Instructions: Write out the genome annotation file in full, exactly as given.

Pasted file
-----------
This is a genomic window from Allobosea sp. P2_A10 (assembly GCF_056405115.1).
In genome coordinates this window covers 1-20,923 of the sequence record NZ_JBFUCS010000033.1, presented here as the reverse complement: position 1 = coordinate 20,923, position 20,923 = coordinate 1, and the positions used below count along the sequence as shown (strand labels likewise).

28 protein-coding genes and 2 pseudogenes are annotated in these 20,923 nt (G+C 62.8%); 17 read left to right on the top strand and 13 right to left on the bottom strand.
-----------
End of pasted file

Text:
This is a genomic window from Allobosea sp. P2_A10 (assembly GCF_056405115.1).
In genome coordinates this window covers 1-20,923 of the sequence record NZ_JBFUCS010000033.1, presented here as the reverse complement: position 1 = coordinate 20,923, position 20,923 = coordinate 1, and the positions used below count along the sequence as shown (strand labels likewise).

28 protein-coding genes and 2 pseudogenes are annotated in these 20,923 nt (G+C 62.8%); 17 read left to right on the top strand and 13 right to left on the bottom strand.